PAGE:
Brussel Sprouts



Extra Virgin Olive Oil

Kosher Salt

Freshly Ground Black Pepper


Begin by preheating your oven to 425 degrees.  Then rinse the brussel sprouts and cut each one in half.

022LOOK!  They are pretty.

023Set aside, and then brown small strips of bacon in a large frying pan, over medium heat.

024You can use as much bacon as you would like, I used three slices.  While the bacon is starting to render its fat, dice up some onion.  When the bacon is golden and about halfway to crispy, add in the onion (if your bacon has rendered an excessive amount of fat, you can drain some off).

025When the bacon is crisp (not hard) transfer it, and the onion, to a paper towel to drain and set aside.  Then, add the halved brussel sprouts to the pan (you can skip this step if you don’t want to be bothered, it just gives them a head start), and season with salt and pepper.

026When the brussels are just lightly browned, transfer them to a baking dish (gently, now), coat with olive oil and place in the oven to roast.

028You really want the brussels to get dark and caramelized (I learned this from Mark Bittman of the New York Times, he suggests that brussel sprouts are best when they almost look like you’ve burned them), I cook mine for almost half an hour.  After about 15 minutes, add the bacon and onion to the baking dish and give everything one good stir.  You can check the coloring of the brussels, now.  For me, 10-15 minutes longer, gets them right where I want them.  When they are to your liking, remove them from the oven and dress them with a sprinkle of kosher salt (Ina says you should salt them like french fries).

031Um…just look at them.  How could you not want to just dig in?  They are lovely, a real treat with the crispy outer leaves and soft, sweet center.  Topped off with the smokiness of the bacon and the added sweetness of the onion, it’s really an almost perfect side dish.  Just give them a shot, and ENJOY!


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Taking The Turkey Up A Notch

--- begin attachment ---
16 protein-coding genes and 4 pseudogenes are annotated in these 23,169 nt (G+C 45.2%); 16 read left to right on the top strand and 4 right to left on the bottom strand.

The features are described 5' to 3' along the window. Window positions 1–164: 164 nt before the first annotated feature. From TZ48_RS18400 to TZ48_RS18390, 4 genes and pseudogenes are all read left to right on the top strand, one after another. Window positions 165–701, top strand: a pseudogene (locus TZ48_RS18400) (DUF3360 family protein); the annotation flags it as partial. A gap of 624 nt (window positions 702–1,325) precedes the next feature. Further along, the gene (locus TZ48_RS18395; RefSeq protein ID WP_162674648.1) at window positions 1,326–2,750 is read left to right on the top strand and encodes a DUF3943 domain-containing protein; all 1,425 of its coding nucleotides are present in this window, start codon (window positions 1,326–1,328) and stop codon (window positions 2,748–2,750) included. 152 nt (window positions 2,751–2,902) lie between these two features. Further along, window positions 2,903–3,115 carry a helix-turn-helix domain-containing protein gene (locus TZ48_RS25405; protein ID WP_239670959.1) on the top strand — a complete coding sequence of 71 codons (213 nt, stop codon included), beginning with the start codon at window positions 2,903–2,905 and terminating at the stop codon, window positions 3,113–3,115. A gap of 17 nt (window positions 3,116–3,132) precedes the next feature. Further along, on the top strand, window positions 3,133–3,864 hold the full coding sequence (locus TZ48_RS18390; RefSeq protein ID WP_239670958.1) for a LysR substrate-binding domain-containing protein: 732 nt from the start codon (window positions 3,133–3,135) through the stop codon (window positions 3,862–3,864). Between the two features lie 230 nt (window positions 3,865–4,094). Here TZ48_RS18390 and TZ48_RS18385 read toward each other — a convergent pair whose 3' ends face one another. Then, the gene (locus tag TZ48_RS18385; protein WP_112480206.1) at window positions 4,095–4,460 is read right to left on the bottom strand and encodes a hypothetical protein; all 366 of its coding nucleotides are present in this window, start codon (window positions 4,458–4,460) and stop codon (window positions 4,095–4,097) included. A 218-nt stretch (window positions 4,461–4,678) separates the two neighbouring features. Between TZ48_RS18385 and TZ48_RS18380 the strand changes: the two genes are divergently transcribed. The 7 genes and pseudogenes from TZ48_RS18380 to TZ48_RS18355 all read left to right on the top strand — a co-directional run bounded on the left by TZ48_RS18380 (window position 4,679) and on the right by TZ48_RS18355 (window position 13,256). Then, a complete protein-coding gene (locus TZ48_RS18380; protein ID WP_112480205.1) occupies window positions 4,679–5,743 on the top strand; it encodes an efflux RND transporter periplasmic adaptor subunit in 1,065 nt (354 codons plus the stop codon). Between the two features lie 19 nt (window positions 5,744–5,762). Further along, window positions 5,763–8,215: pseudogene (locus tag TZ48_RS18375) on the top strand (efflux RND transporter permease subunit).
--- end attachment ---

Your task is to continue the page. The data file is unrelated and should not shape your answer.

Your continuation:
Okay, so, leftovers and me don’t really have a great history.  Once I’ve had something for dinner and then for lunch the next day, I get insanely bored and won’t touch the stuff again no matter how much I still have left.  By the way, I also hate wasting food so I usually force feed DH anything that might go to waste.  So I actually did pretty well with our Thanksgiving Part Two food.  As I mentioned, I ate a little on Thursday then we ate it for dinner on Friday and Saturday.  It was great, we both really enjoyed it, but there’s a lot of meat on an eight and half pound turkey breast and I still had plenty to work with tonight, but no way was I gonna make up a turkey sammy or serve it up with anything TG related.  Then I remembered a chicken fried rice recipe from Joelen’s Culinary Adventures that I made a couple months back.  And of course, anything that you can make with chicken, you can make with turkey.  As the day progressed so did my plans, and instead of sticking to Joelen’s recipe exactly, I altered it to use the veggies and spices that I had on hand.  To me that’s what recipe research is all about, using what you find to develop and round out your own ideas.  So that’s what I did and Dan actually said that we should buy more turkey just so that I could make this dish again!  Here it is:



Fresh Garlic

Celery (this was leftover from TG, too)


Turkey (or any other meat, cooked and chopped)

Extra Virgin Olive Oil

Soy Sauce (I used reduced sodium)

Crushed Red Pepper Flakes

Ginger (ground or fresh)

Freshly Ground Black Pepper

Kosher Salt


White Rice (cooked)

Frozen Peas (you can really use whatever veggies you like though)


Heat a couple tablespoons of olive oil in a skillet (remember it’s fried rice so don’t be too skimpy with this), you want your pan to get very hot.  While it heats up, chop all your veggies, I use the microplane for the garlic just because I prefer it very fine.  You can also chop your meat, now.